The outbreak of war

When Germany invaded Poland in September 1939, Britain declared war, supported by all of the Dominions bar Ireland, in tandem with France. For some time there had been calls to expand the government by bringing in members of the official Labour and Liberal parties but the latter refused to join. For the first few months of war Britain saw comparatively little action apart from at sea, but when the Norwegian Campaign went wrong there was a massive outcry in Parliament. 1939 (MCMXXXIX) was a common year starting on Sunday (link will display full year calendar). ... German battle cruisers in a Norwegian port in June 1940 The Norwegian Campaign led to the first direct confrontation between the military forces of the Allies — United Kingdom and France against Nazi Germany in World War II. The primary reason for Germany seeking the occupation of Norway was Germanys...


On May 7 and 8 1940 a two day debate took place in Parliament, known to history as the Norway Debate. Initially a discussion of what had gone wrong in that field, it soon turned into a general debate on the conduct of the war with fierce criticism expressed by all sides of the House. The government won the debate, albeit with a reduced majority, but over the next two days it became increasingly clear that Labour and the Liberals would have to be brought into government and that Chamberlain was unable to achieve this. On May 10, 1940 Germany invaded the Low Countries and Chamberlain finally bowed to pressure and resigned, bringing the life of the National Government to a close. It was succeeded by an all party coalition headed by Winston Churchill. May 7 is the 127th day of the year in the Gregorian calendar (128th in leap years). ... May 8 is the 128th day of the year in the Gregorian Calendar (129th in leap years). ... This article does not cite its references or sources. ... The Norway Debate was a famous debate in the British House of Commons that took place on May 7 and May 8, 1940. ... May 10 is the 130th day of the year in the Gregorian calendar (131st in leap years). ... This article does not cite its references or sources. ... The Low Countries, the historical region of de Nederlanden, are the countries (see Country) on low-lying land around the delta of the Rhine, Scheldt, and Meuse (Maas) rivers. ... Sir Winston Leonard Spencer-Churchill, KG, OM, CH, TD, FRS, PC (Can) (30 November 1874 – 24 January 1965) was a British statesman, soldier, and author. ...


The Caretaker government of 1945

In May 1945, following the defeat of Germany the coalition government broke up and Churchill formed a new administration, including Conservatives, Liberal Nationals and various non-party individuals who had been previously appointed to Ministerial posts. However significantly there were no Liberal Nationals in the Cabinet. This government nevertheless used the title National Government and could be seen as the heir to the 1930s governments, even though the personnel were very different. The government fought the 1945 general election as a National Government but lost. Subsequently the remnants of the coalition became a single Conservative party, most notably in 1947 when the Liberal Nationals formally merged with them. 1945 (MCMXLV) was a common year starting on Monday. ... The 1930s (years from 1930–1939) were described as an abrupt shift to more radical and conservative lifestyles, as countries were struggling to find a solution to the Great Depression, also known in Europe as the World Depression. ... Clement Attlee Winston Churchill The United Kingdom General Election of 1945 held on 5 July 1945 but not counted and declared until 26 July 1945 (due to the time it took to transport the votes of those serving overseas) was one of the most significant general elections of the 20th... 1947 (MCMXLVII) was a common year starting on Wednesday (the link is to a full 1947 calendar). ...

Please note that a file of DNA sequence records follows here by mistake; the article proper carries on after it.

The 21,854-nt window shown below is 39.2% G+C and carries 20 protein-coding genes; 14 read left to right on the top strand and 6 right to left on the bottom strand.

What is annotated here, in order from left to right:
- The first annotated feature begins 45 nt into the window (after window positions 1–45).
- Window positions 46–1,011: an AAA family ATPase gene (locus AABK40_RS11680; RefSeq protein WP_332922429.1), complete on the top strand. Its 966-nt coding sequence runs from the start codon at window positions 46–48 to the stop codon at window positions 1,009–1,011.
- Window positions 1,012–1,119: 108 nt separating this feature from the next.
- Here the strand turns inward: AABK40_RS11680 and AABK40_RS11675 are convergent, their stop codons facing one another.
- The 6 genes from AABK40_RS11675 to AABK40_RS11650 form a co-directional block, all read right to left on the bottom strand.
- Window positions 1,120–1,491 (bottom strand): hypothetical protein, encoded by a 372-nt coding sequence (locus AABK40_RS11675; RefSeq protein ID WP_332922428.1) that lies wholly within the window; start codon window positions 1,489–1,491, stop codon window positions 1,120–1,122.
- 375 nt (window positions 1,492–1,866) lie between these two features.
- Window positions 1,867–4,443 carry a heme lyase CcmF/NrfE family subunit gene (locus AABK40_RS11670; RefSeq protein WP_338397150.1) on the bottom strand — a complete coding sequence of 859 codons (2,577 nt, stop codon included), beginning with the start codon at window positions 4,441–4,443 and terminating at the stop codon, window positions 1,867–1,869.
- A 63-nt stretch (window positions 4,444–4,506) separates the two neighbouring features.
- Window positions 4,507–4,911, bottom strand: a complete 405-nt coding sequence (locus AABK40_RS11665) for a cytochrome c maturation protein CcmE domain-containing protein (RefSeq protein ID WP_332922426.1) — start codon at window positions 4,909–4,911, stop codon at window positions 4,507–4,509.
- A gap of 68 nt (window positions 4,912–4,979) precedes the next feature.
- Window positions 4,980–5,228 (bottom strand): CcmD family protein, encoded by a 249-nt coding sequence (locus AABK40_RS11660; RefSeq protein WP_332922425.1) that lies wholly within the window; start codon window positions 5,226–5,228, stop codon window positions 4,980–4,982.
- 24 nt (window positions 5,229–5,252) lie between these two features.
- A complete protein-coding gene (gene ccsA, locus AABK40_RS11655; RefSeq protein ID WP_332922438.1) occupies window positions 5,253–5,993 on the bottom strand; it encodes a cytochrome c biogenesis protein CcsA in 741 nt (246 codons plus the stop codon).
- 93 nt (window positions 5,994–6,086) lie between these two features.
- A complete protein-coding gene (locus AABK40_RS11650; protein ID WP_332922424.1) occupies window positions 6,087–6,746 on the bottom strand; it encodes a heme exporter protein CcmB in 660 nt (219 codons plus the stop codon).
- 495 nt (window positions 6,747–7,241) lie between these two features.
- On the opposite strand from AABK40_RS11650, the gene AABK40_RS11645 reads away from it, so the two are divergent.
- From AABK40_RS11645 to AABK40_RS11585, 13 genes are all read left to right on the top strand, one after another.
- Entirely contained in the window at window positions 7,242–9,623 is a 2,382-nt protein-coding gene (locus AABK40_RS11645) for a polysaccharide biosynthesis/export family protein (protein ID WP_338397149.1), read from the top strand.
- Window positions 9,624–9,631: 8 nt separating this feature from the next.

Legacy

The National Government has a very poor reputation historically. Many have been willing to attack it, including both Churchill and the polemic Guilty Men, and few have sought to defend it - mainly because none of the political parties were led by those who had prospered in the 1930s. However some revisionist historians have sought to rehabilitate its reputation. Guilty Men was a polemic book published in the summer of 1940 in the United Kingdom, which attacked the leading politicians of the 1930s for failing to confront Nazi Germany. ... The 1930s (years from 1930–1939) were described as an abrupt shift to more radical and conservative lifestyles, as countries were struggling to find a solution to the Great Depression, also known in Europe as the World Depression. ... Revisionism is a word which has several meanings. ...